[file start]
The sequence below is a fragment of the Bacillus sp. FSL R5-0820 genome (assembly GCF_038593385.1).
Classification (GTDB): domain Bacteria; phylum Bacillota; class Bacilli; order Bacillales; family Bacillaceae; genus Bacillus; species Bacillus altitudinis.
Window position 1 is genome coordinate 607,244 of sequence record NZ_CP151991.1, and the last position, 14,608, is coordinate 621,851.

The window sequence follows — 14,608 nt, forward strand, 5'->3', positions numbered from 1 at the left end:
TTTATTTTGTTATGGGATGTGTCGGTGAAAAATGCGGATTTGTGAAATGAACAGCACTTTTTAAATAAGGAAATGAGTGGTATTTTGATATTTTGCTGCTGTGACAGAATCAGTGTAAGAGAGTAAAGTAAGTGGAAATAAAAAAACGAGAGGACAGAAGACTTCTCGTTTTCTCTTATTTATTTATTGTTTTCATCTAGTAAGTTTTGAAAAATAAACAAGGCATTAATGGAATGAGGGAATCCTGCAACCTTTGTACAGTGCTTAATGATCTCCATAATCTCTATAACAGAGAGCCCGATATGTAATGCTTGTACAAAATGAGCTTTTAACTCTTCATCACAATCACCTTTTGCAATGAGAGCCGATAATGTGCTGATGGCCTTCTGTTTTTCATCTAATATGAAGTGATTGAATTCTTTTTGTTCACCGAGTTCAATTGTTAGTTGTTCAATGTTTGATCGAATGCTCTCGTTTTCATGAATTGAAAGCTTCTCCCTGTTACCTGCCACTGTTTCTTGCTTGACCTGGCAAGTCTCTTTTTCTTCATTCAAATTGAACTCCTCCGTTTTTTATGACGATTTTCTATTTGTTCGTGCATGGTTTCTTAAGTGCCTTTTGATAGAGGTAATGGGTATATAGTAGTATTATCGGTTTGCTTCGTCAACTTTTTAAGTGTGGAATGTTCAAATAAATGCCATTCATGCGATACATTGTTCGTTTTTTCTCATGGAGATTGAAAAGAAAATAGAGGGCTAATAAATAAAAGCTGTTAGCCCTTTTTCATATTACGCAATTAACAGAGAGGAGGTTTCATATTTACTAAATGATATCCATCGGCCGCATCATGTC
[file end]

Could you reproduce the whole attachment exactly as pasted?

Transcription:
The sequence below is a fragment of the Bacillus sp. FSL R5-0820 genome (assembly GCF_038593385.1).
Classification (GTDB): domain Bacteria; phylum Bacillota; class Bacilli; order Bacillales; family Bacillaceae; genus Bacillus; species Bacillus altitudinis.
Window position 1 is genome coordinate 607,244 of sequence record NZ_CP151991.1, and the last position, 14,608, is coordinate 621,851.

The window sequence follows — 14,608 nt, forward strand, 5'->3', positions numbered from 1 at the left end:
TTTATTTTGTTATGGGATGTGTCGGTGAAAAATGCGGATTTGTGAAATGAACAGCACTTTTTAAATAAGGAAATGAGTGGTATTTTGATATTTTGCTGCTGTGACAGAATCAGTGTAAGAGAGTAAAGTAAGTGGAAATAAAAAAACGAGAGGACAGAAGACTTCTCGTTTTCTCTTATTTATTTATTGTTTTCATCTAGTAAGTTTTGAAAAATAAACAAGGCATTAATGGAATGAGGGAATCCTGCAACCTTTGTACAGTGCTTAATGATCTCCATAATCTCTATAACAGAGAGCCCGATATGTAATGCTTGTACAAAATGAGCTTTTAACTCTTCATCACAATCACCTTTTGCAATGAGAGCCGATAATGTGCTGATGGCCTTCTGTTTTTCATCTAATATGAAGTGATTGAATTCTTTTTGTTCACCGAGTTCAATTGTTAGTTGTTCAATGTTTGATCGAATGCTCTCGTTTTCATGAATTGAAAGCTTCTCCCTGTTACCTGCCACTGTTTCTTGCTTGACCTGGCAAGTCTCTTTTTCTTCATTCAAATTGAACTCCTCCGTTTTTTATGACGATTTTCTATTTGTTCGTGCATGGTTTCTTAAGTGCCTTTTGATAGAGGTAATGGGTATATAGTAGTATTATCGGTTTGCTTCGTCAACTTTTTAAGTGTGGAATGTTCAAATAAATGCCATTCATGCGATACATTGTTCGTTTTTTCTCATGGAGATTGAAAAGAAAATAGAGGGCTAATAAATAAAAGCTGTTAGCCCTTTTTCATATTACGCAATTAACAGAGAGGAGGTTTCATATTTACTAAATGATATCCATCGGCCGCATCATGTC